A press conference held by Jefferson Parish Sheriff Newell Norman, to address questions surrounding the investigation of former NFL running back Joe McKnight’s murder and subsequent release of killer Ronald Gasser, did little to calm the community and left observers with more questions.
Most puzzling to those following the case was the decision to release Gasser, the 54-year old white male that shot and killed McKnight, hours after the killing took place. Attempting to tread the fine line between bias and obligation, Normand offered the following statement.
“The easiest thing for me [to say] would have been, ‘Book him, Danno,’” Sheriff Normand said. “Right? But the fact of the matter is is that in trying to flesh out these details as it relates to all of this and not having that rush to judgment and doing this in a very deliberate and appropriate fashion, we chose not to do that.”
It is unclear what rush to judgement Norman is referring to since no one, including Gasser, is disputing who the shooter was. Further adding fuel to the fire of an already confusing public address, Sheriff Norman revealed that McKnight’s primary father figure was an employee of the Jefferson Parish Sheriff Department.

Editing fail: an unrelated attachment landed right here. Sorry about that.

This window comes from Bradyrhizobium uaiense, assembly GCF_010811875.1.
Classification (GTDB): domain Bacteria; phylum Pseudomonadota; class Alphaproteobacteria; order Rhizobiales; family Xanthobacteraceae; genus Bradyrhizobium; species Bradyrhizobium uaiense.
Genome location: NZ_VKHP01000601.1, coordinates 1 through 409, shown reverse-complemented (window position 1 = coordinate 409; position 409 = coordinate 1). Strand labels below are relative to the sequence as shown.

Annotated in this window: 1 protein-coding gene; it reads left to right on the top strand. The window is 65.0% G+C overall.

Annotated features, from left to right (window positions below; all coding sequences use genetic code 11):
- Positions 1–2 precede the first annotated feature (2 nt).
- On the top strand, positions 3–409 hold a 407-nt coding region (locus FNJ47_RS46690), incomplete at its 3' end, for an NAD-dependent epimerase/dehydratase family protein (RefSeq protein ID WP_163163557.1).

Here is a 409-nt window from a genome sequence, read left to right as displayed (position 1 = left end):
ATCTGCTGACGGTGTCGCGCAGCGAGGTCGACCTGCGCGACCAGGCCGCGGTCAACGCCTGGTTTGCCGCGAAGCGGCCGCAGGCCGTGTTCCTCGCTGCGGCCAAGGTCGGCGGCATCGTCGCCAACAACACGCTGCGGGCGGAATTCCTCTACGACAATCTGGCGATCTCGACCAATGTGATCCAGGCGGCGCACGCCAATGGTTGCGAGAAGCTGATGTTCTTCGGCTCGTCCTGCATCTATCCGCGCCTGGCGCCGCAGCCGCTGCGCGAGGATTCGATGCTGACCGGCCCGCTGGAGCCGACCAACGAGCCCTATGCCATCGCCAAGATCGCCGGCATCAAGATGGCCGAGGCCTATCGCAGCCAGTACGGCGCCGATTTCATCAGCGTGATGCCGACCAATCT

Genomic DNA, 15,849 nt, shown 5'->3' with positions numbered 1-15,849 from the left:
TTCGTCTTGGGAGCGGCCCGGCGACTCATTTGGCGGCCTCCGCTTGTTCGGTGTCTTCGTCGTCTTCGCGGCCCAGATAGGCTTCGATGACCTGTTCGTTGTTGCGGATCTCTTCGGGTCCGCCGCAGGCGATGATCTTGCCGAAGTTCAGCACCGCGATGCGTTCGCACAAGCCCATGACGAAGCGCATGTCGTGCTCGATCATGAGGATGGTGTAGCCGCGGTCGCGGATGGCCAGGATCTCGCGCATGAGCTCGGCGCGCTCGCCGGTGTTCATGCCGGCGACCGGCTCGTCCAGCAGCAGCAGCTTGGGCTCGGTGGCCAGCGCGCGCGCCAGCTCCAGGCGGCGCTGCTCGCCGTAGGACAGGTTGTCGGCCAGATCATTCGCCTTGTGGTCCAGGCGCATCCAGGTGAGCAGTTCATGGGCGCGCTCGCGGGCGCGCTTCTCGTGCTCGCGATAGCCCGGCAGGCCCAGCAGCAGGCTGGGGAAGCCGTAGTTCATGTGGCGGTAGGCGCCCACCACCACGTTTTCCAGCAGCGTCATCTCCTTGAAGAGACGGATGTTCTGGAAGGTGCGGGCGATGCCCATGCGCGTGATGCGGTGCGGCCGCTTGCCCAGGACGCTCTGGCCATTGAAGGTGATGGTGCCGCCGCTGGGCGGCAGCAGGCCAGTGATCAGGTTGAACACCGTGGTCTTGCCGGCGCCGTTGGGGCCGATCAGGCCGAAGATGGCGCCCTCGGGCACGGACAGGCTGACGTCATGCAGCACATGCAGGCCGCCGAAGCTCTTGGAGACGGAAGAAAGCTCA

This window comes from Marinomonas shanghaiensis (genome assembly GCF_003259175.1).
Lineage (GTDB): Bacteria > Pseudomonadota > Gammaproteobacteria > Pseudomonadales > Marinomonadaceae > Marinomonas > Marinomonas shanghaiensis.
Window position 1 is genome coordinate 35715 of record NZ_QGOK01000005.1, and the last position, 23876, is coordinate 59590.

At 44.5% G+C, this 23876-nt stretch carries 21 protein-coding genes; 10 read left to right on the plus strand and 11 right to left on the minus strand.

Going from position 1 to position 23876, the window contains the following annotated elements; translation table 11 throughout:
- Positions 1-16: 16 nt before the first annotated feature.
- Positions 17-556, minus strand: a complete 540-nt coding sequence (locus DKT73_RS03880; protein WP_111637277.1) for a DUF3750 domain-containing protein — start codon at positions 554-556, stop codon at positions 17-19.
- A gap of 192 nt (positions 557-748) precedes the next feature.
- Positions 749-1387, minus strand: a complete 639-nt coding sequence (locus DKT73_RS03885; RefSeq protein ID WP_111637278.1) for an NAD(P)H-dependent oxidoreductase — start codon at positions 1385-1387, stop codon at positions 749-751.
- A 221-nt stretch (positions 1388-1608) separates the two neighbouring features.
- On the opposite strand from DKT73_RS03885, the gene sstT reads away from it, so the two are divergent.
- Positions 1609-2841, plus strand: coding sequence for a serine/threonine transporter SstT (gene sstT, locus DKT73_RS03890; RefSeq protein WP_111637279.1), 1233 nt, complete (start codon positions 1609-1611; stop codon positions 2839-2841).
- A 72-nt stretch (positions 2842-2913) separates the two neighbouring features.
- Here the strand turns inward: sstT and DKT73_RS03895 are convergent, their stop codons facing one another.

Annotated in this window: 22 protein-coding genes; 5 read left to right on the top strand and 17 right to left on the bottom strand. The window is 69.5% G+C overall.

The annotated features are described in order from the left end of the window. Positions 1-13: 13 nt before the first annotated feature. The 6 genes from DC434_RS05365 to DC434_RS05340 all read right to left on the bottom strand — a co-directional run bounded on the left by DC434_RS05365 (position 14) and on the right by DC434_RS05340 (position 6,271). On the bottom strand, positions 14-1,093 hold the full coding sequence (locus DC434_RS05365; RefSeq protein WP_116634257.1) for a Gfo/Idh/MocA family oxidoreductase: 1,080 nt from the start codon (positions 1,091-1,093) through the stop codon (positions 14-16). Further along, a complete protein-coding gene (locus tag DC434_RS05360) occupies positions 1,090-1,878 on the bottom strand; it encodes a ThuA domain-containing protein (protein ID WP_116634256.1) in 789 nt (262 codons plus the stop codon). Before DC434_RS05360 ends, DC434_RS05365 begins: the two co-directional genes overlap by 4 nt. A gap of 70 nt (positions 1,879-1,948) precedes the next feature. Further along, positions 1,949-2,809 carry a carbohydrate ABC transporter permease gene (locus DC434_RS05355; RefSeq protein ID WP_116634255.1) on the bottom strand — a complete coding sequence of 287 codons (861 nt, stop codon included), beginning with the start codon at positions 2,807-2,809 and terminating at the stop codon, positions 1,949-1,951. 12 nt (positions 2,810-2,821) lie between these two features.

“Of course, where that leads us at this point in time is that everybody wants to make this about race,” Sheriff Normand said. “This isn’t about race. And I’ll just throw this out folks so that everybody knows and there’s no hiding the ball. The gentleman that raised Joe McKnight used to work for this office.”
How this investigation unfolds will be tricky in the coming months. The disclosure of McKnight’s father as an employee of the department makes it easy for Gasser future defense team to move for a mistrial or an appeal due to the obvious conflict of interest.
Whether the shooting has a racial component or not, Gasser belongs in jail until trial. Releasing him in the immediate aftermath a murder, he without question committed, is mind boggling.